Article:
Decay chain

In nuclear science, the decay chain refers to the radioactive decay of different discrete radioactive decay products as a chained series of transformations. Most radioactive elements do not decay directly to a stable state, but rather undergo a series of decays until eventually a stable isotope is reached.

Decay stages are referred to by their relationship to previous or subsequent stages. A parent isotope is one that undergoes decay to form a daughter isotope. The daughter isotope may be stable or it may decay to form a daughter isotope of its own. The daughter of a daughter isotope is sometimes called a granddaughter isotope.

The time it takes for a single parent atom to decay to an atom of its daughter isotope can vary widely, not only for different parent-daughter chains, but also for identical pairings of parent and daughter isotopes. While the decay of a single atom occurs spontaneously, the decay of an initial population of identical atoms over time, t, follows a decaying exponential distribution, e-λt, where λ is called a decay constant. Because of this exponential nature, one of the properties of an isotope is its half-life, the time by which half of an initial number of identical parent radioisotopes have decayed to their daughters. Half-lives have been determined in laboratories for thousands of radioisotopes (or, radionuclides). These can range from nearly instantaneous to as much as 1019 years or more.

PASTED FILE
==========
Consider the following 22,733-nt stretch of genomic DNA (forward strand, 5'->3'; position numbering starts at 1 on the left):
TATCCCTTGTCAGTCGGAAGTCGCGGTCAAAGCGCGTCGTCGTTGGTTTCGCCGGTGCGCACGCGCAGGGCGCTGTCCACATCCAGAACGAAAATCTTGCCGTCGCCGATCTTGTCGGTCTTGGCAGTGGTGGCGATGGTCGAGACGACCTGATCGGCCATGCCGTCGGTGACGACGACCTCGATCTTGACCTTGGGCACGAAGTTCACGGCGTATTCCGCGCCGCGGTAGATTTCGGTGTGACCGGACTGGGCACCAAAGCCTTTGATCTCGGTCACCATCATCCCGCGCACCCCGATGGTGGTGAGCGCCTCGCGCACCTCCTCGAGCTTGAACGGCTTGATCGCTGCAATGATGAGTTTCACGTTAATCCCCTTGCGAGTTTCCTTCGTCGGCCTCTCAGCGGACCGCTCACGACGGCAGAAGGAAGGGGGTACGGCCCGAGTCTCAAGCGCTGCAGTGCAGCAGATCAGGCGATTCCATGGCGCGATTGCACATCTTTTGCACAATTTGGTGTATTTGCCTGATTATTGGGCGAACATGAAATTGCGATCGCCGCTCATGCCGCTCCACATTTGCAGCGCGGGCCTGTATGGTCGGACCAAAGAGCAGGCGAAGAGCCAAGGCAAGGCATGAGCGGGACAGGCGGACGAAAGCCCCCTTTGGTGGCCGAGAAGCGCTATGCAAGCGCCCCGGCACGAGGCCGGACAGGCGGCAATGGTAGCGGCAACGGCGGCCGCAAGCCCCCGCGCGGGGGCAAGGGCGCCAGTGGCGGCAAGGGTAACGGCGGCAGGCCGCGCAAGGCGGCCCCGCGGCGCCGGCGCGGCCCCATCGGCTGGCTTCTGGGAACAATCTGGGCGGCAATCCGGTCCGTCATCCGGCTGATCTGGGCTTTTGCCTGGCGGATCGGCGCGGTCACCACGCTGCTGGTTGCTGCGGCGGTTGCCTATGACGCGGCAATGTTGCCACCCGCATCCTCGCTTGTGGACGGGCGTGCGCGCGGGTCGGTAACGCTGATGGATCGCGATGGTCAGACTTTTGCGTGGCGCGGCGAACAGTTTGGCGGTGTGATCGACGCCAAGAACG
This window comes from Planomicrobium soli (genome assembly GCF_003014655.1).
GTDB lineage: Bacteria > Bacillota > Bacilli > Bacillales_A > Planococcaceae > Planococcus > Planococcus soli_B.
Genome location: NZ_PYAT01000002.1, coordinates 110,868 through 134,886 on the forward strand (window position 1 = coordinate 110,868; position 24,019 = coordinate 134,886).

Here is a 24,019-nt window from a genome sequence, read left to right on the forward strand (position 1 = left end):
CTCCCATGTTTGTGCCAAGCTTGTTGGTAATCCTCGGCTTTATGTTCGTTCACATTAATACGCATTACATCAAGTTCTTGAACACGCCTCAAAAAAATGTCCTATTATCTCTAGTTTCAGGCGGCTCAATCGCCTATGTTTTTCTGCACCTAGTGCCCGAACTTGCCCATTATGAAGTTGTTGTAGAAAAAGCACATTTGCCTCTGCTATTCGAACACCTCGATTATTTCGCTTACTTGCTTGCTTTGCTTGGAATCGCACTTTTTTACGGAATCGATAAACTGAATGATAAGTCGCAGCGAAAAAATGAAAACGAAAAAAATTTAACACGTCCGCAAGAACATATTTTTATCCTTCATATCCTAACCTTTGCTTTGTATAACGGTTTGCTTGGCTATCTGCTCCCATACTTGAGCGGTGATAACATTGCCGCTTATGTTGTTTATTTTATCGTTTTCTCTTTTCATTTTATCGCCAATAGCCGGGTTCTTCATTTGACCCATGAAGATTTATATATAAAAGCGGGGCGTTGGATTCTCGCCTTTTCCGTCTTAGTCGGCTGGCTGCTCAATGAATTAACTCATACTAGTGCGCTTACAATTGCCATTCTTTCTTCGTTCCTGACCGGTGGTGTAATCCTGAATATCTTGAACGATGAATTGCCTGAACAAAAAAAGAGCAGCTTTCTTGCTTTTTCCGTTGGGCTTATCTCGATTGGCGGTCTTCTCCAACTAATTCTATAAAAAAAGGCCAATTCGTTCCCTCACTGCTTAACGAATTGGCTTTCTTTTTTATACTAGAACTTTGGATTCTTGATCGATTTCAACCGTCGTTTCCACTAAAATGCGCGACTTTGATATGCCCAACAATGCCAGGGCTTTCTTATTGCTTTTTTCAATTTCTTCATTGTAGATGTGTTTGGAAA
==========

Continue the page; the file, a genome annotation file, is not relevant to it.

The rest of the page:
The intermediate stages often emit more radioactivity than the original radioisotope: When equilibrium is achieved, a granddaughter isotope is present in proportion to its half-life; but since its activity is inversely proportional to its half-life, any nucleid in the decay chain finally contributes as much as the head of the chain. For example, natural uranium is not significantly radioactive, but samples of pitchblende, a uranium ore, are 13 times more radioactive because of the radium and other daughter isotopes they contain. Not only are unstable radium isotopes significant radioactivity emitters, but as the next stage in the decay chain they also generate radon, a heavy, inert, naturally occurring radioactive gas. Rock containing thorium and/or uranium (such as some granites) emit radon gas that can accumulate in enclosed places such as basements or underground mines. Radon exposure is considered the leading cause of lung cancer in non-smokers